“There could be an overall gain in revenues if the recommendations are implemented in full,” one of the persons said. The government has begun examining the report of the task force on direct taxes, and it is expected that some its recommendations may find place in the upcoming budget.
The report—which is yet to be made public — has suggested a radical shift to taxation approach by suggesting no prosecution or reopening of assessment for people who declare and pay higher income tax for a past period of up to six years with interest and 50 per cent penalty.
“It has been seen that taxpayers do not pay higher tax for a past period for fear of reopening of assessment and prosecution,” said the second person cited earlier. It would give a boost to revenues, the person said.
The report has also suggested new income-tax slabs of 10 per cent for people earning up to Rs 10 lakh per year, 20 per cent for those with incomes of over Rs 10 lakh and up to Rs 20 lakh, 30 per cent for incomes of over Rs 20 lakh and up to Rs 2 crore, and 35 per cent for individuals earning more than Rs 2 crore. It has not suggested any change to current income tax exemption limit.
The current I-T rates are 5 per cent plus 4 per cent cess for people earning between Rs 2.5 lakh and Rs 5 lakh, 20 per cent plus 4 per cent cess for incomes of more than Rs 5 lakh up to Rs 10 lakh, and 30 per cent plus 4 per cent cess for those earning over Rs 10 lakh.
The task force has suggested removal of surcharge that ranges between 15 per cent to 37 per cent . It has also proposed restricting deductions available to individuals to provident fund, medical and education expenses, housing loan and charity to bring efficiency gains. Currently, individuals can avail a host of deductions in lieu of interest on savings in fixed deposits, equity-linked savings schemes and insurance. The task force has suggested removal of deduction available in lieu of interest and rentals.
On the capital gains tax regime, the task force has suggested three categories: equity, non-equity financial assets, and all others including property. Indexation benefits is proposed to be restricted to non-equity financial assets and all other assets categories.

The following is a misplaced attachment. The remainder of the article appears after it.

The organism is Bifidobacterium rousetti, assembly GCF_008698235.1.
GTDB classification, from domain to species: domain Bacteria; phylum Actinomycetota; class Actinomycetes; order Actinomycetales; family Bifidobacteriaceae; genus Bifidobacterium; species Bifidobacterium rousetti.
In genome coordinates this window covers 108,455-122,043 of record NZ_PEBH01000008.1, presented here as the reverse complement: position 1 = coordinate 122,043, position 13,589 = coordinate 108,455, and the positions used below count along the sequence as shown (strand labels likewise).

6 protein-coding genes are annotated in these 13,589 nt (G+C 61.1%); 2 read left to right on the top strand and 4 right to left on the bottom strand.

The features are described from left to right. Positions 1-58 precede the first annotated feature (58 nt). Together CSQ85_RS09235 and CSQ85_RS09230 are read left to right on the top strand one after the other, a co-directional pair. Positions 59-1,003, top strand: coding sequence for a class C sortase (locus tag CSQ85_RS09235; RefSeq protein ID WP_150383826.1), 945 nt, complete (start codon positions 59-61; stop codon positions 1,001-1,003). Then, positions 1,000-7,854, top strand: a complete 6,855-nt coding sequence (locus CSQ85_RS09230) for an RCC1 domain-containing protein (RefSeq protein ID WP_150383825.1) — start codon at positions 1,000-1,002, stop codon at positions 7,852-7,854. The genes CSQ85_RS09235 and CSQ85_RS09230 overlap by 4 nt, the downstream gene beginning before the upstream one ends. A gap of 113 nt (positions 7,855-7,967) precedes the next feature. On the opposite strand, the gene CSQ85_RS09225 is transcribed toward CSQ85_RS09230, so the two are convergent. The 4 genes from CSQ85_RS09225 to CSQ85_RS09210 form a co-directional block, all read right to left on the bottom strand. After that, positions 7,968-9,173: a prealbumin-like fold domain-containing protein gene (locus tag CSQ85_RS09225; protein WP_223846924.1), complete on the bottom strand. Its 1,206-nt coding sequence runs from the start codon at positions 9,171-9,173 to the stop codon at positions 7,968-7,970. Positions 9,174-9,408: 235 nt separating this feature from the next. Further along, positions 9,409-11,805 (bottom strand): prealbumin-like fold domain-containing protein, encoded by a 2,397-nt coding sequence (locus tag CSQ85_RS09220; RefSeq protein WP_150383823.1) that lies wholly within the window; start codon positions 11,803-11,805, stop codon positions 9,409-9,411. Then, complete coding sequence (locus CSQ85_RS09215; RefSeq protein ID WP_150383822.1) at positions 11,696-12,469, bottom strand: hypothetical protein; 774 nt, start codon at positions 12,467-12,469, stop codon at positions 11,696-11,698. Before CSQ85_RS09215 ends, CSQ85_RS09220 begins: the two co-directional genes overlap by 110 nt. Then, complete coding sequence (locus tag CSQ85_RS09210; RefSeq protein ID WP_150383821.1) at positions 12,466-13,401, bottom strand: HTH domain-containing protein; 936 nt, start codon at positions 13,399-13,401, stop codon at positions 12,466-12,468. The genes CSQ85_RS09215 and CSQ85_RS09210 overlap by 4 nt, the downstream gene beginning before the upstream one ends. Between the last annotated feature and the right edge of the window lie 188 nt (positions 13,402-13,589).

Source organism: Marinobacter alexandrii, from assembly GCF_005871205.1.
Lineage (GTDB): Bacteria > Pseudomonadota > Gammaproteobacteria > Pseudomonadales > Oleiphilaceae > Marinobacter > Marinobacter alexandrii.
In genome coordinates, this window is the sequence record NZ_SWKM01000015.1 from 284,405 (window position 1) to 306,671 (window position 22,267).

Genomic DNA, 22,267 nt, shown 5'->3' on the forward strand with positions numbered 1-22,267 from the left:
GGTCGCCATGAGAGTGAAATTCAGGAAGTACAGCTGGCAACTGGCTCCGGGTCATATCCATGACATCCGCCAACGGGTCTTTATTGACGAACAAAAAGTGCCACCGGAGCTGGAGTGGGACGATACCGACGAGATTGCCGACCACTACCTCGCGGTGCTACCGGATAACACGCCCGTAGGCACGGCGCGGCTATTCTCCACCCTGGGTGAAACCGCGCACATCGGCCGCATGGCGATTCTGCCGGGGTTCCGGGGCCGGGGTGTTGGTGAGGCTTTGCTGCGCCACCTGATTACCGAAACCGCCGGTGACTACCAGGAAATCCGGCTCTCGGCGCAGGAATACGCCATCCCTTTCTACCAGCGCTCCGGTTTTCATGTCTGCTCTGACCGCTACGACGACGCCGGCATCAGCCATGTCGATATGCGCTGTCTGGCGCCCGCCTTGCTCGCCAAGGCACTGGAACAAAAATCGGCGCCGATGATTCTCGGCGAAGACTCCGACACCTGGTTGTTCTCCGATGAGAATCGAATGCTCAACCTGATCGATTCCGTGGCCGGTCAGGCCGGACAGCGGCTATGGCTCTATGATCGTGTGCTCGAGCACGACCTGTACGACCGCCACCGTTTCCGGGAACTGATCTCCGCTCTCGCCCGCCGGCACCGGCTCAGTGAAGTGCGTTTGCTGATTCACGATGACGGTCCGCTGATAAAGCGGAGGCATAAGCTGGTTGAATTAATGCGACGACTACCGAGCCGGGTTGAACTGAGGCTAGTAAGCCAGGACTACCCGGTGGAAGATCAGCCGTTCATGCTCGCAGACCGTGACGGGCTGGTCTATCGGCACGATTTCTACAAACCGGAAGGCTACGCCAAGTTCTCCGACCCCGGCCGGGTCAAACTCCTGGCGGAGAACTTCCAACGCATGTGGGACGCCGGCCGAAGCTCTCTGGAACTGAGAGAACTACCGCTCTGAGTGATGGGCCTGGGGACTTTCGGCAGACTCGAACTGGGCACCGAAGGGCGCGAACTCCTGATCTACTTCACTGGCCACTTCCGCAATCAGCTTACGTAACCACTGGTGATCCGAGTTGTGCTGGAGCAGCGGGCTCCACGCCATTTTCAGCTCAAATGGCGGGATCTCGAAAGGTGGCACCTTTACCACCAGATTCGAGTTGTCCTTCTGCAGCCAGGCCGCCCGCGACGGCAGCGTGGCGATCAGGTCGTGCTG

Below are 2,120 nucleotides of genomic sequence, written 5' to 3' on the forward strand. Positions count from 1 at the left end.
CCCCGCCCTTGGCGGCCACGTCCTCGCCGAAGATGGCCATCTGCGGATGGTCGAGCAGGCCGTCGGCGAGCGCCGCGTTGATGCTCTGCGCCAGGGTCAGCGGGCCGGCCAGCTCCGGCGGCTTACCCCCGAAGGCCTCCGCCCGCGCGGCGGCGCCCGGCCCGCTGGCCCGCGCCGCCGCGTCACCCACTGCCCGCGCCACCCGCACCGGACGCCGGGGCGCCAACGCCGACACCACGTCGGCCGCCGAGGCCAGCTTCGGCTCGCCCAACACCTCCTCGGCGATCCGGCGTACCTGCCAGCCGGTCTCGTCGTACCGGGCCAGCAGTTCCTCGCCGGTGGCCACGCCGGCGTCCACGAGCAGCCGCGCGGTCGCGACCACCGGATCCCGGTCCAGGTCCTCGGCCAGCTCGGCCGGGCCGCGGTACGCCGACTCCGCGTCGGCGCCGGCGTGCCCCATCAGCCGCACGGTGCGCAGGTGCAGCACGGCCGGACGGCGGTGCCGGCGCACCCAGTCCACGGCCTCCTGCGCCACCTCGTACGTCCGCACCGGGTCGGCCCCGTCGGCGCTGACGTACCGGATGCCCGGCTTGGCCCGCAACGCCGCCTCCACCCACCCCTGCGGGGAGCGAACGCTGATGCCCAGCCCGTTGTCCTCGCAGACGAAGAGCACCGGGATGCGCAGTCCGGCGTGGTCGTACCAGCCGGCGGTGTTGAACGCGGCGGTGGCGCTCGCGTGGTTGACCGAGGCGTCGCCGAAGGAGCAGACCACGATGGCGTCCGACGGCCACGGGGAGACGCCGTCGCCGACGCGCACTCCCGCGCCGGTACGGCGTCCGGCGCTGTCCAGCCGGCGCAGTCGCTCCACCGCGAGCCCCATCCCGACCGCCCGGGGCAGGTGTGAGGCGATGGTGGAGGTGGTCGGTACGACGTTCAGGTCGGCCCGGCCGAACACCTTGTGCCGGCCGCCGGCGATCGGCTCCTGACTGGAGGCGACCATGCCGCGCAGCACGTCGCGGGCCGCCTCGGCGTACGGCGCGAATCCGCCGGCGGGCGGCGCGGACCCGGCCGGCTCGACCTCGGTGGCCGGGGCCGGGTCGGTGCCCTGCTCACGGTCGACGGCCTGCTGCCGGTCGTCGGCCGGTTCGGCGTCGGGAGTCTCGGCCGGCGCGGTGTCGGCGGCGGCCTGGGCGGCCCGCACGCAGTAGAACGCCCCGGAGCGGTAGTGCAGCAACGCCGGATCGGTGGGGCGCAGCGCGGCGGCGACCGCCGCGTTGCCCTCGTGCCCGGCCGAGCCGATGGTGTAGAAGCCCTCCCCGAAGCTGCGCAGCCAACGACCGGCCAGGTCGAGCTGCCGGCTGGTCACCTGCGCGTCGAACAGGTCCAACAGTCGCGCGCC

Along-term capital gains (LTCG) tax of 10 per cent is proposed for gains on sale of equity assets held for more than 12 months. For equities held for a shorter period, 15 per cent short-term capital gains tax has been proposed.
For non-equity financial assets held for over 24 months, a LTCG of 20 per cent with indexation has been proposed for gains on sale. In case of all other assets, a 20 per cent tax with indexation on gains on sale post holding a period of 36 months has been proposed.
At present, equities, preference shares, equity-based mutual funds, zero coupon bonds, Unit Trust of India units are considered long-term assets if held for a period of over 12 months. Debt-oriented mutual funds, jewellery held for a period of over 36 months are treated as long-term. Real estate held for over 24 months is treated as a long-term asset.
The task force has not suggested discontinuation of securities transaction tax levied on equities. It has suggested changes to taxation of employee stock option plans to incentivise startups.
The report has suggested 25 per cent tax for foreign companies and a branch profit tax rate of 15 per cent if these are repatriated. It suggested scrapping of dividend distribution tax, and instead tax dividends in the hands of recipient. It has also suggested widening of presumption taxation to enhance tax base.
The report called for public rulings. The task force, with Central Board of Direct Taxes member Akhilesh Ranjan as convenor and chief economic advisor KSubramanian as member, had submitted its report on August 19.